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February 21, 2024

Anyone attracted to AI chatbots like ChatGPT and Bard – wow, they can write papers and cookbooks! — and eventually fall into so-called hallucinations, the tendency of artificial intelligence to fabricate information.

Chatbots guess what to say based on information they get from the internet, but they inevitably make mistakes. When they fail — for example, posting a cake recipe with wildly inaccurate flour measurements — it can become a real sensation.

However, as mainstream technology tools continue to integrate artificial intelligence, it is critical to understand how to use it to our service. After testing dozens of AI products over the past two months, I’ve come to the conclusion that most of us use the technology in a suboptimal way, largely because of poor guidance from tech companies.

The benefits of chatbots are minimal when we ask them questions and then expect the answers themselves to be truthful, which is what they are designed to do. But when instructed to use information from trusted sources, such as trusted websites and research papers, AI can perform useful tasks with a high degree of accuracy.

“If you give them the right information, they can do interesting things with it,” says Sam Heutmaker, founder of AI startup Context. “But on its own, 70 percent of the information you get is inaccurate.”

By suggesting simple tweaks for chatbots to handle specific data, they generated easy-to-understand answers and helpful suggestions. Over the past few months, this has transformed me from a grumpy AI skeptic to an enthusiastic power user. When I go on a trip using the travel itinerary planned by ChatGPT, it goes well because the recommendations are from my favorite travel sites.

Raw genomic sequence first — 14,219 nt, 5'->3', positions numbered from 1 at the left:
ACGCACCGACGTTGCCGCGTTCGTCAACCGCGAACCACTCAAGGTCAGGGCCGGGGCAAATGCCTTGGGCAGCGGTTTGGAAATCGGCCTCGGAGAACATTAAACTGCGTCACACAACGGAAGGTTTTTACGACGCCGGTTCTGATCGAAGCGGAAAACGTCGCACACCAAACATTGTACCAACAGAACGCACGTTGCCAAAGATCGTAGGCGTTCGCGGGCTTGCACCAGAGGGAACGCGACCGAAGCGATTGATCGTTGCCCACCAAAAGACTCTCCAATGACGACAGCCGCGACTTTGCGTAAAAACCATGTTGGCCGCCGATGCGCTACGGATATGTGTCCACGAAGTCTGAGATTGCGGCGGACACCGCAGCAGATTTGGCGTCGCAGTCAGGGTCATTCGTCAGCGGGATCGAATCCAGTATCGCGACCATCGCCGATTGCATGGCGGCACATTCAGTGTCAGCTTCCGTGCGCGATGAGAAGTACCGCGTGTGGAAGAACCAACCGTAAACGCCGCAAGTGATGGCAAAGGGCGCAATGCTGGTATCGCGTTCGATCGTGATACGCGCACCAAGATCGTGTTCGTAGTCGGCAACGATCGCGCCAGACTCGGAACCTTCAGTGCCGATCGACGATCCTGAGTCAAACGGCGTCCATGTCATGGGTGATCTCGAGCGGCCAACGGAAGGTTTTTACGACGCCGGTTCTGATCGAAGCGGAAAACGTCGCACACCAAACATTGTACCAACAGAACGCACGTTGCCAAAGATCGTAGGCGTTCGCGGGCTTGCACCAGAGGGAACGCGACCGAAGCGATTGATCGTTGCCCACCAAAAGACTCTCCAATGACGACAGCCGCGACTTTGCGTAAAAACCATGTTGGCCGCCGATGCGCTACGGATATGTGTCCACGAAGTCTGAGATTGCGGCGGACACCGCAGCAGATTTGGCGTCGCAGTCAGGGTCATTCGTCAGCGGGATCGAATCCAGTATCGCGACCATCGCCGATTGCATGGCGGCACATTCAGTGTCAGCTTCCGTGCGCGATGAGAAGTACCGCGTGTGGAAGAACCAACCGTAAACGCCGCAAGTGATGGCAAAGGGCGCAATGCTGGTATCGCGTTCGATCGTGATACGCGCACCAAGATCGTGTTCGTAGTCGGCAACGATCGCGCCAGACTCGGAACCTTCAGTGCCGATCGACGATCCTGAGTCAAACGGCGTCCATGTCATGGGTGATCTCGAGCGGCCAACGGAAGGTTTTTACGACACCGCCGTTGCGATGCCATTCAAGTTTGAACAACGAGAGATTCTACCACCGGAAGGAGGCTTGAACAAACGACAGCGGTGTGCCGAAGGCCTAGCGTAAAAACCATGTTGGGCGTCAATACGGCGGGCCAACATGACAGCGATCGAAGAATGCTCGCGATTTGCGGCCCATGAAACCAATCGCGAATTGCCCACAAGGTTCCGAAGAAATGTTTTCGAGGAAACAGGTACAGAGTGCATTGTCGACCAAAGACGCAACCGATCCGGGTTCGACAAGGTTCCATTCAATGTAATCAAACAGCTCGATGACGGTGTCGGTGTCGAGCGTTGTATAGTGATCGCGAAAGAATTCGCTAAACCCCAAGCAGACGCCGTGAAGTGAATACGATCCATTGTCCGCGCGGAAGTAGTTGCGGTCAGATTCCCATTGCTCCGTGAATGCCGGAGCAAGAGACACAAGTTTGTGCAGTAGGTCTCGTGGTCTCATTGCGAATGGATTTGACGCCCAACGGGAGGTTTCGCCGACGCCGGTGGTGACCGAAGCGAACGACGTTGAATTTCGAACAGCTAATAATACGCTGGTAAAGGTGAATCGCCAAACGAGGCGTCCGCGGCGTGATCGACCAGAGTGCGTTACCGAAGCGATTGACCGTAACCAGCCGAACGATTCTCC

Directing chatbots to specific high-quality sources, such as websites from reputable media and academic publications, can also help reduce the generation and spread of misinformation. Let me share some of the ways I’ve gotten help with cooking, research, and travel planning.

Chatbots like ChatGPT and Bard can write recipes that look good in theory but don’t work in practice. In a November experiment by The New York Times Food Deck, an early AI model created recipes for a Thanksgiving menu that included extremely dry turkey and dense cakes.

I’ve also encountered impressive results with AI-generated seafood recipes. But that changed when I tried ChatGPT plugins, which are essentially third-party apps that work with chatbots. (The plugin is only available to subscribers who pay $20 per month for access to the latest version of the chatbot ChatGPT4, which can be activated in the settings menu.)

On ChatGPT’s plugins menu, I selected Tasty Recipes, which pulls data from the Tasty website owned by well-known media site BuzzFeed. I then ask the chatbot to come up with a meal plan using recipes from the website, including seafood dishes, ground pork and vegetable side dishes. The bot suggests an inspiring meal plan, including a lemongrass pork sandwich, baked tofu tacos, and pasta from the fridge; each meal suggestion includes a link to a recipe on Tasty.